BROOKLYN (CN) – American Express has five days to rewrite its contracts so that merchants can encourage customers to use less-expensive credit or debit cards, a federal judge ruled.
U.S. District Judge Nicholas Garaufis issued his 20-page edict Thursday afternoon.
“The written notice shall inform the merchant that it can file a complaint or inquiry with the Department of Justice if the merchant believes it was threatened with termination or terminated for having engaged in steering or because American Express wrongly determined that the merchant was disparaging or mischaracterizing American Express’s brand,” The order states.
Garaufis said AmEx can no longer enforce its rules banning merchants from offering discounts to those who use different cards, expressing a preference for the use of a different, possibly less-expensive card, promoting a particular card, or telling customers of the costs they incur when a particular card is used.
AmEx has five days to make “reasonable efforts” to give the notification to its merchants, according to the order.
The credit card company also must give the Department of Justice quarterly reports regarding merchants whose ability to accept AmEx cards was terminated for any reason.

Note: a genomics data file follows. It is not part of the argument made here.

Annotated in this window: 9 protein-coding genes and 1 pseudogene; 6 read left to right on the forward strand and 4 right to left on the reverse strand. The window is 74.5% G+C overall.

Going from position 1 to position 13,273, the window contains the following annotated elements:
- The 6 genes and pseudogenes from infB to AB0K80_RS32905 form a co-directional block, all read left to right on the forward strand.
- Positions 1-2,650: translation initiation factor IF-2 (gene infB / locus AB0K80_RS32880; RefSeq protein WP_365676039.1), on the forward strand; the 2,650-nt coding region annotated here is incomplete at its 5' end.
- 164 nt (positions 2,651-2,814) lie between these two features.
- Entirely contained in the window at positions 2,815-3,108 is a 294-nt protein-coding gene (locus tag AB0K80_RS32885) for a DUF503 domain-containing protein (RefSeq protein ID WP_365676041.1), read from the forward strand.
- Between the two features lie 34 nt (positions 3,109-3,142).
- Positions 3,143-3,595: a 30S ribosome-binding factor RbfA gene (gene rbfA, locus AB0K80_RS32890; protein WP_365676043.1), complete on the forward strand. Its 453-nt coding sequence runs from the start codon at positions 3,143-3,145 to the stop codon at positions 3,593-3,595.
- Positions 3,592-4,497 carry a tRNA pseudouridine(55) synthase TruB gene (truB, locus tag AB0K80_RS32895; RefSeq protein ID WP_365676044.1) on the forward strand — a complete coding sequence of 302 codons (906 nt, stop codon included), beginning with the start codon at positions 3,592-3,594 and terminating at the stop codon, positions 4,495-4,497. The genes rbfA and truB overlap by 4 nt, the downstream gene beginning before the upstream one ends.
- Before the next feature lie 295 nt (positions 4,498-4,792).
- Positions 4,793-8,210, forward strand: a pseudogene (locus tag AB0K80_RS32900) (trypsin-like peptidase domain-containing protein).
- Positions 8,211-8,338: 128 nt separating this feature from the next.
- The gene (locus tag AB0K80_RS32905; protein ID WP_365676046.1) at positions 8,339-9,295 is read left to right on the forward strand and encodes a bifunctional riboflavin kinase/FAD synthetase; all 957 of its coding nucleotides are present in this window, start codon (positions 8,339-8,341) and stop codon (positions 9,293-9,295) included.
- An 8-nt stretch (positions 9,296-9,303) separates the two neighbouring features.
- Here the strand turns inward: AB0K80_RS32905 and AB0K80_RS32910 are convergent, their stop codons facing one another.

Garaufis also gave the DOJ five days to produce names and full contact information of the representatives appointed to receive merchants’ complaints stemming from his order.
AmEx meanwhile has 30 days to provide notice of any changes to its rules as they relate to how merchants accept, promote or encourage use of cards.
“For the avoidance of doubt, American Express shall not prohibit, prevent or restrain a merchant from engaging in any of the protected practices,” as described in an earlier permanent injunction, which “disparages, mischaracterization or harms its business or brand.”
The federal government, several states and a group of business brought the 2010 federal complaint against the credit card company in Brooklyn, claiming that AmEx’s use of “non-discrimination provisions” prevent 3.4 million merchants who take their cards from steering customers to other methods of card payments, which are typically less-expensive.
After a seven-week bench trial, Garaufis ruled this February that AmEx’s contracts with vendors violated U.S. antitrust laws.
AmEx’s rules “create an environment in which there is nothing to offset credit card networks’ incentives – including American Express’s incentive – to charge merchants inflated prices for their services,” Garaufis wrote in February. “This, in turn, results in higher costs to all consumers who purchase goods and services from these merchants.”
The court did not put much stock in AmEx’s claims that the rules promote competition.
A spokeswoman for AmEx noted that the company is still pursuing earlier plans to appeal, based on a belief that the court order “will not provide any benefit to consumers and will in fact harm competition by further entrenching the two dominant networks.”
- Police Sued for Fatality in High-Speed Chase
- Railroads Fight New California Labor Law